On Dec. 13, 1971, Weddington argued the case before the all-male Supreme Court at the age of 26, making her the youngest lawyer to argue before the high court.

“The Texas law in question permits abortions to be performed only in instances where it is for the purpose of saving the life of the woman,” Weddington said in her address to the court.

At the time Texas state law only permitted abortions in the event that the pregnancy would cause life threatening issues for the woman carrying the child.

When Weddington and Coffee entered the courtroom on Dec. 13, someone mentioned to the pair that the court was full of the justices’ wives. Coffee suggested that detail indicated the outcome.

“People that knew what was important to the justices would recognize that it emphasized that the court, at least some of the judges, really thought that it was an important case,” Coffee said.

The case was argued a second time again solely by Weddington on Oct. 11, 1972. On Jan. 23, 1973, the case was decided 7-2 in favor of Weddington’s arguments and abortion was effectively legal in the nation.

A life of firsts

Weddington achieved many firsts as a trailblazer for women. In 1973 Weddington became the first Austin woman to join the 150-member Texas House of Representatives. She served for three terms, during which time she authored multiple bills that became law, expanding women’s rights, including legal protections for sexual assault and rape victims. One of her legislative aides in the 1970s was Ann Richards, who would later become governor of Texas.

She was the first woman to take on the role of general counsel for the U.S. Department of Agriculture in 1977. As a special assistant to President Jimmy Carter from Weddington advised the administration on issues that impacted women, and also helped find women for top political positions.

Weddington also gave lectures at Texas Woman’s University from 1981 to 1990, where she was a professor in the department of government and history. She then returned to her alma mater, the University of Texas, where she taught for almost 30 years.

Weddington wrote numerous books and received many awards for her work as a lawyer, activist, and teacher.

An unsettled legacy

Weddington’s legacy is still up for debate as the Supreme Court is currently deciding Dobbs vs. Mississippi, a case which directly challenges Roe. A decision is expected in June 2022.

The court has never reversed course once it has recognized a constitutional right. But the court’s biggest conservative majority in decades has signaled a willingness to overturn Roe both by taking the Mississippi case, and by allowing a six-week ban to take effect in Texas three months ago.

“It is an egregiously wrong decision that has inflicted tremendous damage on our country and will continue to do so and take innumerable human lives unless and until this court overrules it,” Mississippi Solicitor General Scott Stewart said in arguing Dobbs before the high court Dec. 1.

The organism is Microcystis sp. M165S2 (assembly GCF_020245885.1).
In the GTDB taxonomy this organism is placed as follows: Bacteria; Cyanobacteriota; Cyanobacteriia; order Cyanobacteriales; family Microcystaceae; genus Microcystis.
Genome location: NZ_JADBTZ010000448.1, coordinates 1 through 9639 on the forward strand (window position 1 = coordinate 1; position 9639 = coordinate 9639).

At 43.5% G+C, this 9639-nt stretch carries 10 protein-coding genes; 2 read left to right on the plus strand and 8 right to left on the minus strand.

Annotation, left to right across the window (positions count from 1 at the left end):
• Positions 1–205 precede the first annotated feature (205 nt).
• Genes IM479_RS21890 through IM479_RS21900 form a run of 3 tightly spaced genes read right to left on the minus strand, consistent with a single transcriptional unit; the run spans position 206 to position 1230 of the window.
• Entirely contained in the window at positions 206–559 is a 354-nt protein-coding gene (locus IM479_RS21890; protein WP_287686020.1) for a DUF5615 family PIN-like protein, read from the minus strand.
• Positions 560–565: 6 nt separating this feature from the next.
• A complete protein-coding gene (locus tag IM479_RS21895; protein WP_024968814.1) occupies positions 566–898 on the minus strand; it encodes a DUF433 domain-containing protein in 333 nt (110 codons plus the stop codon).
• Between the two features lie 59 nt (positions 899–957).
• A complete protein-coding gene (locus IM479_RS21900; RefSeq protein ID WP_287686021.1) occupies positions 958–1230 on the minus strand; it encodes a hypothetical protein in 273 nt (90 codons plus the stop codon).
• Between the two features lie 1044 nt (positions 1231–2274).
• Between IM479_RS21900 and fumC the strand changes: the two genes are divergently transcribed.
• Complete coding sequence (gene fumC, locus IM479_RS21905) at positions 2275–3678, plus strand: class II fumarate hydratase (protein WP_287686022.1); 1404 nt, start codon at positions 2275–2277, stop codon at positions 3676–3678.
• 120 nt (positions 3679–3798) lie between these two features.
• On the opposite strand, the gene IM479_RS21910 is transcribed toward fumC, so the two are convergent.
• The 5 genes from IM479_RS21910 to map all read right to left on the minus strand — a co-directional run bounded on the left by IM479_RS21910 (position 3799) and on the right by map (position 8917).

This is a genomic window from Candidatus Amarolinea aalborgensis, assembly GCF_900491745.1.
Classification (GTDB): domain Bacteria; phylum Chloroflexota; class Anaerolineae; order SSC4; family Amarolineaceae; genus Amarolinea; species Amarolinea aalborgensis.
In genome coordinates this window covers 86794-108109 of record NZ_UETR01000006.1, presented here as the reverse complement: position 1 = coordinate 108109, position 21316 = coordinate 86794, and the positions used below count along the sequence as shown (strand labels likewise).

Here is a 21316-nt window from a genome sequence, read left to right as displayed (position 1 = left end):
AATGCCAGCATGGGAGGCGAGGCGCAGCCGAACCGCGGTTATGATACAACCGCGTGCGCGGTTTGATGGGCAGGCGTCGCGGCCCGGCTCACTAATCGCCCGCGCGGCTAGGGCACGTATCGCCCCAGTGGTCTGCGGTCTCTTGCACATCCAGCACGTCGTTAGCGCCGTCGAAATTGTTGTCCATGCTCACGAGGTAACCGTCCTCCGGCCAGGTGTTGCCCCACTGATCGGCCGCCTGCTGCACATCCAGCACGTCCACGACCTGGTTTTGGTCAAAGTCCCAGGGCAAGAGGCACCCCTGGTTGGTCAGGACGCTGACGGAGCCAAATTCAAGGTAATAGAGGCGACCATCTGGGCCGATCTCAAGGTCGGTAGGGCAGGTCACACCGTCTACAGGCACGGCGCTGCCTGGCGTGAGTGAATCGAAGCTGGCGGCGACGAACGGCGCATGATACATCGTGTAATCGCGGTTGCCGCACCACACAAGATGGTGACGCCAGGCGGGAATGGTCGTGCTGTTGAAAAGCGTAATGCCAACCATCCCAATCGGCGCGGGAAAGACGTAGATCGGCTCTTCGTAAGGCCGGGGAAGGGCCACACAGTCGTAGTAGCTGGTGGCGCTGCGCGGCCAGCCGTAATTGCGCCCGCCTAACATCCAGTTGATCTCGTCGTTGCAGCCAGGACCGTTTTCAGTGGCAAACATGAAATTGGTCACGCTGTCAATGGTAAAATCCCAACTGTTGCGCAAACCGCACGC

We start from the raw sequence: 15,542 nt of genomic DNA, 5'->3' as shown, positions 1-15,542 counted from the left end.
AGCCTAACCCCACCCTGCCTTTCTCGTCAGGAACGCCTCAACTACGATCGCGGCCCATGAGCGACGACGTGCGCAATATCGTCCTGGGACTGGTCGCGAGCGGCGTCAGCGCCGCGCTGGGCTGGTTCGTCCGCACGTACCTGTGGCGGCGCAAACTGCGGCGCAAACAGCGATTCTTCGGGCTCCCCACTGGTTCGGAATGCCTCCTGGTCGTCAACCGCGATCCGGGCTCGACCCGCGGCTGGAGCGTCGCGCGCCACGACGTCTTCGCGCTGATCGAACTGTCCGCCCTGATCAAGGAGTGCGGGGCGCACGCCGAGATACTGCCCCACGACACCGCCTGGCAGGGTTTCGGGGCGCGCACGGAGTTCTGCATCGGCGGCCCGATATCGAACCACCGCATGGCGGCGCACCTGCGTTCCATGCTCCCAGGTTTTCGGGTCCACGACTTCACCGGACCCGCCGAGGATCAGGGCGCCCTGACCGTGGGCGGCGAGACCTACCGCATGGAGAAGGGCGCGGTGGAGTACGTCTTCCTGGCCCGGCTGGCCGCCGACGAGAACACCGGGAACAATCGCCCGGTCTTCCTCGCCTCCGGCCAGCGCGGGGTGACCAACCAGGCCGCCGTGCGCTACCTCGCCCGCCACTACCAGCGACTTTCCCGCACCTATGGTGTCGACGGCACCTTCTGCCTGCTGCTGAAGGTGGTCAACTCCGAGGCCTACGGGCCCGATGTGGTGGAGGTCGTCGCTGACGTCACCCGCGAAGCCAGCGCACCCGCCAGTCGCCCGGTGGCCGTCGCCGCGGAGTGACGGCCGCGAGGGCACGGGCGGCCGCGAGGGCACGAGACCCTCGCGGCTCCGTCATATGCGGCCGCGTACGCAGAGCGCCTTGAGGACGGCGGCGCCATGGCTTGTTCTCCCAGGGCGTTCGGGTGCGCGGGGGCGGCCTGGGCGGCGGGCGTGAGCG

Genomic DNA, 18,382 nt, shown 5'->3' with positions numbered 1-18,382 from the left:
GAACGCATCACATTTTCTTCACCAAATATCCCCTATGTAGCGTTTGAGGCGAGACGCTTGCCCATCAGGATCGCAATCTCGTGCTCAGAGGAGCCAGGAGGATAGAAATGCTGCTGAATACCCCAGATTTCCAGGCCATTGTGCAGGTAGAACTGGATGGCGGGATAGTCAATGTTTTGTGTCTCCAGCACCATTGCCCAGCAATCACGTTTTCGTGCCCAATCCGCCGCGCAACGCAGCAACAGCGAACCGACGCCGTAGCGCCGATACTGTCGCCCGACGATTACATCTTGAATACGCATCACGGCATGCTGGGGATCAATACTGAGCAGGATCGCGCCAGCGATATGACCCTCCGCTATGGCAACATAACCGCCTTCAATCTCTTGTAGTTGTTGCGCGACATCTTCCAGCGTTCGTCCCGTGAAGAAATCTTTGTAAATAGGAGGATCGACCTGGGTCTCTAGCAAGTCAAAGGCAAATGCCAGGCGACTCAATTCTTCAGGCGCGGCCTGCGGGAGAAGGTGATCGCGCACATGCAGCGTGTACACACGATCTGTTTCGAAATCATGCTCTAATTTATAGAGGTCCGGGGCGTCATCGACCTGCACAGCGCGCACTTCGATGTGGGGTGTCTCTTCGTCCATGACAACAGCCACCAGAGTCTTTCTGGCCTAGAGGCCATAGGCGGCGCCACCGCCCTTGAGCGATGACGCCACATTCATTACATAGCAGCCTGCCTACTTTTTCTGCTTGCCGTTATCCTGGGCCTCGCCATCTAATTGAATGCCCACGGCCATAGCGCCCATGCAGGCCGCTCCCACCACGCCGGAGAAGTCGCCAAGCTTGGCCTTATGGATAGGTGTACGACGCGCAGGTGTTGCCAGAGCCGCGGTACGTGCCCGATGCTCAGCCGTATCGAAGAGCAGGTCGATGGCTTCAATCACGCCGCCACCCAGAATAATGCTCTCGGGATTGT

“The court has never revoked a right that is so fundamental to so many Americans and so central to their ability to participate fully and equally in society,” U.S. Solicitor General Elizabeth Prelogar told the justices, arguing on behalf of the Biden administration.

The twin challenges from Mississippi and Texas have given abortion foes high hopes.

Texas’ Senate Bill 8 authorizes lawsuits against doctors, clinic workers, drivers or others who help a woman terminate a pregnancy after embryonic cardiac activity is detected. Awards start at $10,000. And the law allows for unlimited lawsuits for the same abortion, a ruinous threat and a potent deterrent.

Since the landmark Roe ruling, the U.S. has enacted 1,336 abortion restrictions. However, it is estimated that over 62 million legal abortions have been performed since the 1973 decision.

Meanwhile in Texas, abortion is currently prohibited after six weeks since Senate Bill 8, a law which went into effect on Sept. 1, has withstood many legal challenges including at the high court. The law empowers privates citizens to sue anyone who “aids or abets’ an abortion after fetal cardiac activity is detected.

Weddington never really considered the legal wranglings over.

In a memorable quote in Texas Monthly in February 2003, she said:

“I am sure when my obituary is written, the lead paragraph will be about Roe v. Wade. I thought, over a period of time, that the right of a woman to make a decision about what she would do in a particular pregnancy would be accepted — that by this time, the thirtieth anniversary of Roe v. Wade. , the controversy over abortion would have gradually faded away like the closing scenes of a movie and we could go on to other issues. I was wrong.”

Staff writers Nataly Keomoungkhoun and Hojun Choi contributed to this report.


Source link Coffee History

Coffee Shop Millionaire

Author Bio

About "Sarah Weddington, Texan who argued Roe vs. Wade before the Supreme Court, dies at 76"

Reviewed By This Is Article About Sarah Weddington, Texan who argued Roe vs. Wade before the Supreme Court, dies at 76 was posted on have 4 stars rating.

Comment Area